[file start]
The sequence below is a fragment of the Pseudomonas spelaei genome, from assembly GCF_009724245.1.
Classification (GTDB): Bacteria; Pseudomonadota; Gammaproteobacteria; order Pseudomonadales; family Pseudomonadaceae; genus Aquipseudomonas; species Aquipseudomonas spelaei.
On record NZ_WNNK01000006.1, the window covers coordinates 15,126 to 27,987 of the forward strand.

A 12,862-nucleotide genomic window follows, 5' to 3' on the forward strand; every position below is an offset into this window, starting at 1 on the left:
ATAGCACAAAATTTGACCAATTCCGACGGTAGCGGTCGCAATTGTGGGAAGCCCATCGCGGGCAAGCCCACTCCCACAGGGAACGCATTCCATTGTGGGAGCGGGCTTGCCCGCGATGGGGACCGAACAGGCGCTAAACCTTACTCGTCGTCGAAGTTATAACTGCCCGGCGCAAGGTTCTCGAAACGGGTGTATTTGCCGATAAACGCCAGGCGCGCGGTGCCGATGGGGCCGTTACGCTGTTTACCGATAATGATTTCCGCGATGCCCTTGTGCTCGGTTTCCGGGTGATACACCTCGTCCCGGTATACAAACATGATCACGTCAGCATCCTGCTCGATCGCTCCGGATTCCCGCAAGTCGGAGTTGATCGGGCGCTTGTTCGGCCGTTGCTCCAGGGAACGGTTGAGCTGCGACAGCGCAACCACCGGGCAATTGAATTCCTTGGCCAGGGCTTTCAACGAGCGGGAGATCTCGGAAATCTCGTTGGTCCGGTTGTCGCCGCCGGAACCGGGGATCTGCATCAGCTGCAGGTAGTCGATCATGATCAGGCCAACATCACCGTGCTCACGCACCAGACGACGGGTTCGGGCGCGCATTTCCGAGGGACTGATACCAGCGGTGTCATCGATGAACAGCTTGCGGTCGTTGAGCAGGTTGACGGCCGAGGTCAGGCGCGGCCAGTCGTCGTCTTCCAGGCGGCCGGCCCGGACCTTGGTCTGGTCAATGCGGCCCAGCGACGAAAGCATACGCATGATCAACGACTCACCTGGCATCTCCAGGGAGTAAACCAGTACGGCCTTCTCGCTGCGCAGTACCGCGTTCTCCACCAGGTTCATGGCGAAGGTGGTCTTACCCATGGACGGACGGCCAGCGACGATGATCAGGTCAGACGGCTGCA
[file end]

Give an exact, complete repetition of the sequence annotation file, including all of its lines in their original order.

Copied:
The sequence below is a fragment of the Pseudomonas spelaei genome, from assembly GCF_009724245.1.
Classification (GTDB): Bacteria; Pseudomonadota; Gammaproteobacteria; order Pseudomonadales; family Pseudomonadaceae; genus Aquipseudomonas; species Aquipseudomonas spelaei.
On record NZ_WNNK01000006.1, the window covers coordinates 15,126 to 27,987 of the forward strand.

A 12,862-nucleotide genomic window follows, 5' to 3' on the forward strand; every position below is an offset into this window, starting at 1 on the left:
ATAGCACAAAATTTGACCAATTCCGACGGTAGCGGTCGCAATTGTGGGAAGCCCATCGCGGGCAAGCCCACTCCCACAGGGAACGCATTCCATTGTGGGAGCGGGCTTGCCCGCGATGGGGACCGAACAGGCGCTAAACCTTACTCGTCGTCGAAGTTATAACTGCCCGGCGCAAGGTTCTCGAAACGGGTGTATTTGCCGATAAACGCCAGGCGCGCGGTGCCGATGGGGCCGTTACGCTGTTTACCGATAATGATTTCCGCGATGCCCTTGTGCTCGGTTTCCGGGTGATACACCTCGTCCCGGTATACAAACATGATCACGTCAGCATCCTGCTCGATCGCTCCGGATTCCCGCAAGTCGGAGTTGATCGGGCGCTTGTTCGGCCGTTGCTCCAGGGAACGGTTGAGCTGCGACAGCGCAACCACCGGGCAATTGAATTCCTTGGCCAGGGCTTTCAACGAGCGGGAGATCTCGGAAATCTCGTTGGTCCGGTTGTCGCCGCCGGAACCGGGGATCTGCATCAGCTGCAGGTAGTCGATCATGATCAGGCCAACATCACCGTGCTCACGCACCAGACGACGGGTTCGGGCGCGCATTTCCGAGGGACTGATACCAGCGGTGTCATCGATGAACAGCTTGCGGTCGTTGAGCAGGTTGACGGCCGAGGTCAGGCGCGGCCAGTCGTCGTCTTCCAGGCGGCCGGCCCGGACCTTGGTCTGGTCAATGCGGCCCAGCGACGAAAGCATACGCATGATCAACGACTCACCTGGCATCTCCAGGGAGTAAACCAGTACGGCCTTCTCGCTGCGCAGTACCGCGTTCTCCACCAGGTTCATGGCGAAGGTGGTCTTACCCATGGACGGACGGCCAGCGACGATGATCAGGTCAGACGGCTGCA